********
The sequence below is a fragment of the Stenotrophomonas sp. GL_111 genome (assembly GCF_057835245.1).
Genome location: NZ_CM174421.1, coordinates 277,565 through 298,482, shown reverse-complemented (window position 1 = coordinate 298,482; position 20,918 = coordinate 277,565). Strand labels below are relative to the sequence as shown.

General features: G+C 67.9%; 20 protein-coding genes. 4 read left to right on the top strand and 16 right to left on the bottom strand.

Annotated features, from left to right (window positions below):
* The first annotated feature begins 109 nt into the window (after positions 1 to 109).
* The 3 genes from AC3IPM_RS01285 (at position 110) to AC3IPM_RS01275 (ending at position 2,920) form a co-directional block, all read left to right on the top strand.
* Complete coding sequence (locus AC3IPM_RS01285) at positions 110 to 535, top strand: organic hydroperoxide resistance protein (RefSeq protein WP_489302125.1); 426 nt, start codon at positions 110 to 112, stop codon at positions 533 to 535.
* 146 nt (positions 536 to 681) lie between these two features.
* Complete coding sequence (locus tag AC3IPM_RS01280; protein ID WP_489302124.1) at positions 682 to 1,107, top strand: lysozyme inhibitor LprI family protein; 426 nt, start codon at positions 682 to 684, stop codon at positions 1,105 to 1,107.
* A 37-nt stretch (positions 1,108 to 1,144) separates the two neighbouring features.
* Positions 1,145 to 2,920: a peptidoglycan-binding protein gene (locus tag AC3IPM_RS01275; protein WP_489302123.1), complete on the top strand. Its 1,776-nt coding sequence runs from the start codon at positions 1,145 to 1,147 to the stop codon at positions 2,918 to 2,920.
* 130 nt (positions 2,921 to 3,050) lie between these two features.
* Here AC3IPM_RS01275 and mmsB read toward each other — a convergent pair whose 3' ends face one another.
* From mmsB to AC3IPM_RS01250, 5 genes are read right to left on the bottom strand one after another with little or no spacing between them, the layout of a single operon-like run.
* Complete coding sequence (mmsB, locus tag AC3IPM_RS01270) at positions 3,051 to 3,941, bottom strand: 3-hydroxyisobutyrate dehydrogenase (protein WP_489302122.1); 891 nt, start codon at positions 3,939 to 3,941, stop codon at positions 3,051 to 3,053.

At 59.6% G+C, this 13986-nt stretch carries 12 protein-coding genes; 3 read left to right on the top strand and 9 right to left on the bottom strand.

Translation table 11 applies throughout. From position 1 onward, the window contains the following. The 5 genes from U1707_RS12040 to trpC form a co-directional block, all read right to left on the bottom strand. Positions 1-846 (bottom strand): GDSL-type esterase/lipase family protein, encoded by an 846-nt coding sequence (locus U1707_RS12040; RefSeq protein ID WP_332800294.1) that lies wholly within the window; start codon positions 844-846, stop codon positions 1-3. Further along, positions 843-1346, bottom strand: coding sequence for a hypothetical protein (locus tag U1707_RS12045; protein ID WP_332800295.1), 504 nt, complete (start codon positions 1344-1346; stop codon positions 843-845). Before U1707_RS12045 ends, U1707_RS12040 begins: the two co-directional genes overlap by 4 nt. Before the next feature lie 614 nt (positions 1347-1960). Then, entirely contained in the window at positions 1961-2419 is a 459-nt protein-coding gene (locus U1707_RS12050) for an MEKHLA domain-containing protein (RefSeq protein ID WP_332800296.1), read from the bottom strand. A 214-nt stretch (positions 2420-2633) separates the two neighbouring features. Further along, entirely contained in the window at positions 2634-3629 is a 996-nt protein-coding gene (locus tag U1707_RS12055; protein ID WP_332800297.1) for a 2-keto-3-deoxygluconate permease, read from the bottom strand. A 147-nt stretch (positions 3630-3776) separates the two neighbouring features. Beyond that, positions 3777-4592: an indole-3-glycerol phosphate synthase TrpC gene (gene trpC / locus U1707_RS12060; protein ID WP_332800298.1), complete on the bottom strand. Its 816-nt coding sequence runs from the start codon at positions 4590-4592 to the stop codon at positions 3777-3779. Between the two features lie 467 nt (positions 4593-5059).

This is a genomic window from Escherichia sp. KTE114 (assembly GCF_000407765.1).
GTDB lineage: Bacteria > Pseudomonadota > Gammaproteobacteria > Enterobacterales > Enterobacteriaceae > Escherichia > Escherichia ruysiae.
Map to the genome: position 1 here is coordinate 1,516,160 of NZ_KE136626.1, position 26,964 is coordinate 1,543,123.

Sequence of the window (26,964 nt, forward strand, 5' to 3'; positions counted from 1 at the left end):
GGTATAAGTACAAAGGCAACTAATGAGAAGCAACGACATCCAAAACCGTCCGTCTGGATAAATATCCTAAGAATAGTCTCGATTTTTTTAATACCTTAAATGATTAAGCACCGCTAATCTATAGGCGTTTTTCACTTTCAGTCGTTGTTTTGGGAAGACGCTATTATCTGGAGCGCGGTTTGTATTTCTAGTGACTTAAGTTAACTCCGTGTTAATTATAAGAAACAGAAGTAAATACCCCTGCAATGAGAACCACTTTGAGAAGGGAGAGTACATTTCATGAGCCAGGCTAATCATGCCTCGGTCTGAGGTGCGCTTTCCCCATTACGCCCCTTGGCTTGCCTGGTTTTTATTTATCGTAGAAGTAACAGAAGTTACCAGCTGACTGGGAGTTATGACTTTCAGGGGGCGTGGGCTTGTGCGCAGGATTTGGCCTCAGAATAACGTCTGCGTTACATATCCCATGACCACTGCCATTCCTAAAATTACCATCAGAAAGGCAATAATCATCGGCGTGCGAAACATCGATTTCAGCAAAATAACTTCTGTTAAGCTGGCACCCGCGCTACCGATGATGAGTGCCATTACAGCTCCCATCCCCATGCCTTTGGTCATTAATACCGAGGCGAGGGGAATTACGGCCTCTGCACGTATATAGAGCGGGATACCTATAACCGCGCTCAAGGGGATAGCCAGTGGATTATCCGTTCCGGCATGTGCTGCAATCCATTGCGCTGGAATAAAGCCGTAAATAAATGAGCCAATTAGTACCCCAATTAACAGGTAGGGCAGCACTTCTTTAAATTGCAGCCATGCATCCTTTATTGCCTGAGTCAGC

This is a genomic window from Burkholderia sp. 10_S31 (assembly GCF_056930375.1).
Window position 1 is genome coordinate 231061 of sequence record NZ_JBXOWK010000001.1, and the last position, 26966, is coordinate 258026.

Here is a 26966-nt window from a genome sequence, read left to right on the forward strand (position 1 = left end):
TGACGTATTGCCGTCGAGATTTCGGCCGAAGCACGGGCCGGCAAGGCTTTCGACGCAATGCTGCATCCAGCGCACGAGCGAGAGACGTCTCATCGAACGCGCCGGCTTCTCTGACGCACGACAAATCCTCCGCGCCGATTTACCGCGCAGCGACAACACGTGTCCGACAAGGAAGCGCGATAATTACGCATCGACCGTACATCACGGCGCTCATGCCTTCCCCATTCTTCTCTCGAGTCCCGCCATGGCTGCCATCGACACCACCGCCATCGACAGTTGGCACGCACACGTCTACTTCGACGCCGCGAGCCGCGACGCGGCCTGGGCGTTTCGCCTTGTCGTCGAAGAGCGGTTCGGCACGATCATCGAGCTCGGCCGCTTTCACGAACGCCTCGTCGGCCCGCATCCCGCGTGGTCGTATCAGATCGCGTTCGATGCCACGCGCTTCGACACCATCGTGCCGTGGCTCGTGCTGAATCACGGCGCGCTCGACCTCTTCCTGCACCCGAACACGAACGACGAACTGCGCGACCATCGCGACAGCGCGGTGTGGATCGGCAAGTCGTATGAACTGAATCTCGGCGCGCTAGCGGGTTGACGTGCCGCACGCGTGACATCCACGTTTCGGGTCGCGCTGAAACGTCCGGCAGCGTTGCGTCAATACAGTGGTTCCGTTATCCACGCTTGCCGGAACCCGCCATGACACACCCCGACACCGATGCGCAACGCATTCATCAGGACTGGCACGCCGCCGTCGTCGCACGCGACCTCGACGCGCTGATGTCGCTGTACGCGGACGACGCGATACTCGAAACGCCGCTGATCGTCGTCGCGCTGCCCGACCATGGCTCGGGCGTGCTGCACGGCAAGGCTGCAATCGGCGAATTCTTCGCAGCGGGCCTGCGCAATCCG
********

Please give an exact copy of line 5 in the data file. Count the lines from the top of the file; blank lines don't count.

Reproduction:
* The first annotated feature begins 109 nt into the window (after positions 1 to 109).